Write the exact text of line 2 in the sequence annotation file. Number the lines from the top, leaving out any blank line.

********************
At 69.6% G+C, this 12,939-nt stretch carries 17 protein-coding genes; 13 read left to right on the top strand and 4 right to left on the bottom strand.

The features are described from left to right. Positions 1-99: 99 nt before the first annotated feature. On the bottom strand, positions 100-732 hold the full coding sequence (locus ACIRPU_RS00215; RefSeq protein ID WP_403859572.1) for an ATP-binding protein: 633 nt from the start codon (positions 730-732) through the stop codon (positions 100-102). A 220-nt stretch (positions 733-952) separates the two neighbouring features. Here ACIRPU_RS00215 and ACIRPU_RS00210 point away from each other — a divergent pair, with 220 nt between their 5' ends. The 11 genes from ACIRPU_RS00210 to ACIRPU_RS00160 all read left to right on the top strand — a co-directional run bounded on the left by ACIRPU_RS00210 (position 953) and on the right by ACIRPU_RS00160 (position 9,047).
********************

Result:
The features are described from left to right. Positions 1-99: 99 nt before the first annotated feature. On the bottom strand, positions 100-732 hold the full coding sequence (locus ACIRPU_RS00215; RefSeq protein ID WP_403859572.1) for an ATP-binding protein: 633 nt from the start codon (positions 730-732) through the stop codon (positions 100-102). A 220-nt stretch (positions 733-952) separates the two neighbouring features. Here ACIRPU_RS00215 and ACIRPU_RS00210 point away from each other — a divergent pair, with 220 nt between their 5' ends. The 11 genes from ACIRPU_RS00210 to ACIRPU_RS00160 all read left to right on the top strand — a co-directional run bounded on the left by ACIRPU_RS00210 (position 953) and on the right by ACIRPU_RS00160 (position 9,047).